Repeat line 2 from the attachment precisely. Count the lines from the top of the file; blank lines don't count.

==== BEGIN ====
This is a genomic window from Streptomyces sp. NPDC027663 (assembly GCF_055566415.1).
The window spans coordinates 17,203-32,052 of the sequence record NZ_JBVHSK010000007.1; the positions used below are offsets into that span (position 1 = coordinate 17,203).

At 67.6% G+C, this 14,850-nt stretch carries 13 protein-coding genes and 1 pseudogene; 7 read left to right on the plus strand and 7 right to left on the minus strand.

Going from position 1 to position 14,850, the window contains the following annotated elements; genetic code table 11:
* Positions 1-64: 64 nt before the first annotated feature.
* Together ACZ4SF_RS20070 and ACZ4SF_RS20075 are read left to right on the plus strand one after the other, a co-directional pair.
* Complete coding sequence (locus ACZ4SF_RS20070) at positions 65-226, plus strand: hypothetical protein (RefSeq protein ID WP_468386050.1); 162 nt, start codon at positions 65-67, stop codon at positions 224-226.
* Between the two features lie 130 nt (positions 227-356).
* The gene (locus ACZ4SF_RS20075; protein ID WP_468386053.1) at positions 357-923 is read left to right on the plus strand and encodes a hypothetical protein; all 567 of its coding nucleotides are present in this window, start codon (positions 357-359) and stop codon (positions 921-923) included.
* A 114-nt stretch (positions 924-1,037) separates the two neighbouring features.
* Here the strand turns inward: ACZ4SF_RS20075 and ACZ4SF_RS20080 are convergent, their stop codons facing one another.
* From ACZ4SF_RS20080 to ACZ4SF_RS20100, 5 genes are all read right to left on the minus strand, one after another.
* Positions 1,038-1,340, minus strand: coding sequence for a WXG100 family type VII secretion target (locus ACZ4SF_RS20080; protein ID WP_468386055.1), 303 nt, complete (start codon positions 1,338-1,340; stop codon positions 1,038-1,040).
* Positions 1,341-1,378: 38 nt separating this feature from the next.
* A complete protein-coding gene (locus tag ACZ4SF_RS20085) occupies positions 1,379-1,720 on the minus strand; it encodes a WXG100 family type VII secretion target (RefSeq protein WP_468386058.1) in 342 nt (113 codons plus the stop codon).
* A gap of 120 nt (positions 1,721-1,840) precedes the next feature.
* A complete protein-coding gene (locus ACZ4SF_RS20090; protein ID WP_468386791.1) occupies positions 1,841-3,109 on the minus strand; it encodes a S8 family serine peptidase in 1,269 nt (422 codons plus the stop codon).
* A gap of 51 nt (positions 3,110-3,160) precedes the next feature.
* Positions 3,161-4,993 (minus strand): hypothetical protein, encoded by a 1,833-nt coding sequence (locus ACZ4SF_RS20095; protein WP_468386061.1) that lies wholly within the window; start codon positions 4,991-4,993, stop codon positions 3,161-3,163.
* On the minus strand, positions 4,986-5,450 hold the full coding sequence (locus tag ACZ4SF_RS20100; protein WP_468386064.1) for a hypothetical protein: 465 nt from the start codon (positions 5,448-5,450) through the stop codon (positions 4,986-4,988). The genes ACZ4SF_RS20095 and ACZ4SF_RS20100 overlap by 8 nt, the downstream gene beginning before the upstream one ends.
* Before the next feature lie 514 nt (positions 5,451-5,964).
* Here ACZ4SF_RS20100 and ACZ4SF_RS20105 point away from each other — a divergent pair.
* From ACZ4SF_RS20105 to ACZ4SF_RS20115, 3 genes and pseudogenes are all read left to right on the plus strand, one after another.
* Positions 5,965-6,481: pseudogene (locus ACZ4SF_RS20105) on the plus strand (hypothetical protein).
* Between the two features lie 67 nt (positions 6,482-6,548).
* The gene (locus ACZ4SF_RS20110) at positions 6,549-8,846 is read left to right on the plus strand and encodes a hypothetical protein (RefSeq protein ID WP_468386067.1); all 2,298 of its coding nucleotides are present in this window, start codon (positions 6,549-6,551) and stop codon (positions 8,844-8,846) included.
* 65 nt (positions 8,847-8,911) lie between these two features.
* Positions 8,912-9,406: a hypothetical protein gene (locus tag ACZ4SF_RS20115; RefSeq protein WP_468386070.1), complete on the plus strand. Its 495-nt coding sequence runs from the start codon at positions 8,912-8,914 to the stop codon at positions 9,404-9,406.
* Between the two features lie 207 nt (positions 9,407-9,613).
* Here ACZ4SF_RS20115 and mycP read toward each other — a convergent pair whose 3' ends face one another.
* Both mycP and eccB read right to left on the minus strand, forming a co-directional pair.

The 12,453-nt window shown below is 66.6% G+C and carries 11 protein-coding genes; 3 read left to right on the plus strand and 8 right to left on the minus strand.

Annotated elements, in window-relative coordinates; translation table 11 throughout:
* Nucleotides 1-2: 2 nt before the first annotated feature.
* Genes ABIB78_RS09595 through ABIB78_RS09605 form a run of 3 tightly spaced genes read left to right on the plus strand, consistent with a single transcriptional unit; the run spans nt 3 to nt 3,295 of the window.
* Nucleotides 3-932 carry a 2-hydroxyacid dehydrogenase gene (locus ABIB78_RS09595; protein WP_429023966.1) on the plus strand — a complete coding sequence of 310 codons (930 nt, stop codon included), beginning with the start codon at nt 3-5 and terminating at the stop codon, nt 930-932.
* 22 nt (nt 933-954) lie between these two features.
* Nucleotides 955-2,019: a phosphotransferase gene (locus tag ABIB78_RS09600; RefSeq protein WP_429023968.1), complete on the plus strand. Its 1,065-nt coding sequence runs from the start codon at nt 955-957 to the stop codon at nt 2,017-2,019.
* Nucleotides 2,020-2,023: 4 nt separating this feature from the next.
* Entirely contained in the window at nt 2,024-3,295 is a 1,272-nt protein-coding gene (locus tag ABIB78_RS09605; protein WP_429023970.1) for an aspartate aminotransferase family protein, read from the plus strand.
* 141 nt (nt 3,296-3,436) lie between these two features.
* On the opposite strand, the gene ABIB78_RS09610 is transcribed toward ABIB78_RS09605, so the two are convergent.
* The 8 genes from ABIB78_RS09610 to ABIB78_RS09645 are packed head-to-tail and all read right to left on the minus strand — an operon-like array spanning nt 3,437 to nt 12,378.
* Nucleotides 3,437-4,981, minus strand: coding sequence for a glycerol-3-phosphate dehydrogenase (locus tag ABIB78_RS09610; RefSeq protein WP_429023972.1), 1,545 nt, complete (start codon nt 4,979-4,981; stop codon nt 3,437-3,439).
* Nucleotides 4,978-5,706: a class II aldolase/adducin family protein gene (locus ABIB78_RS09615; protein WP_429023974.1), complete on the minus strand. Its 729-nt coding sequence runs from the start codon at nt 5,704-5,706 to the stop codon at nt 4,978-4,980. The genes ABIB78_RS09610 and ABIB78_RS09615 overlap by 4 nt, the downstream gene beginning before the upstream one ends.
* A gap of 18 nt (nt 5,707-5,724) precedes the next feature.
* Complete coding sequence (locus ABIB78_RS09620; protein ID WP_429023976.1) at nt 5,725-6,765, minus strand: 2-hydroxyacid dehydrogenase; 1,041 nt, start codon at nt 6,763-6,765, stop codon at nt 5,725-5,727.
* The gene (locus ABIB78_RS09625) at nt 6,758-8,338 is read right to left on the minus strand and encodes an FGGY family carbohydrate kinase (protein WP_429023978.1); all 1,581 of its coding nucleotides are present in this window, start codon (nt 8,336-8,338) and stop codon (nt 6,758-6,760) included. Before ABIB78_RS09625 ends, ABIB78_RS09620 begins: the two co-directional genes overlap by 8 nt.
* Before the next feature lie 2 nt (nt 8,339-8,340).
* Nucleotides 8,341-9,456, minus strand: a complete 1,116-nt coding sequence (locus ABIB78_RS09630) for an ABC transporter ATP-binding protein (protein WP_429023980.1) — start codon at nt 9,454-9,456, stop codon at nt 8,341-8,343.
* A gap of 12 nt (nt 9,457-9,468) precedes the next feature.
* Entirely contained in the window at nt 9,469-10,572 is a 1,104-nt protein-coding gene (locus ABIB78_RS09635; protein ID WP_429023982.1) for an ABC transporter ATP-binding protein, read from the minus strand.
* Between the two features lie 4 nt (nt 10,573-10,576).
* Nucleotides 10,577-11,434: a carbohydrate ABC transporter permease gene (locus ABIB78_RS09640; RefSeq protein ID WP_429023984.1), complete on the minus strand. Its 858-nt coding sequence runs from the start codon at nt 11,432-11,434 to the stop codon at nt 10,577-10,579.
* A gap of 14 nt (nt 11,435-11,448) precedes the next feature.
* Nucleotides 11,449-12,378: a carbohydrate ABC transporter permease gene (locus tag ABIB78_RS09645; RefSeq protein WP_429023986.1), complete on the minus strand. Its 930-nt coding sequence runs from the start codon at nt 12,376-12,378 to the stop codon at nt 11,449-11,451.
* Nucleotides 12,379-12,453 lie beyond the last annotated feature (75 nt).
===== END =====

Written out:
The window spans coordinates 17,203-32,052 of the sequence record NZ_JBVHSK010000007.1; the positions used below are offsets into that span (position 1 = coordinate 17,203).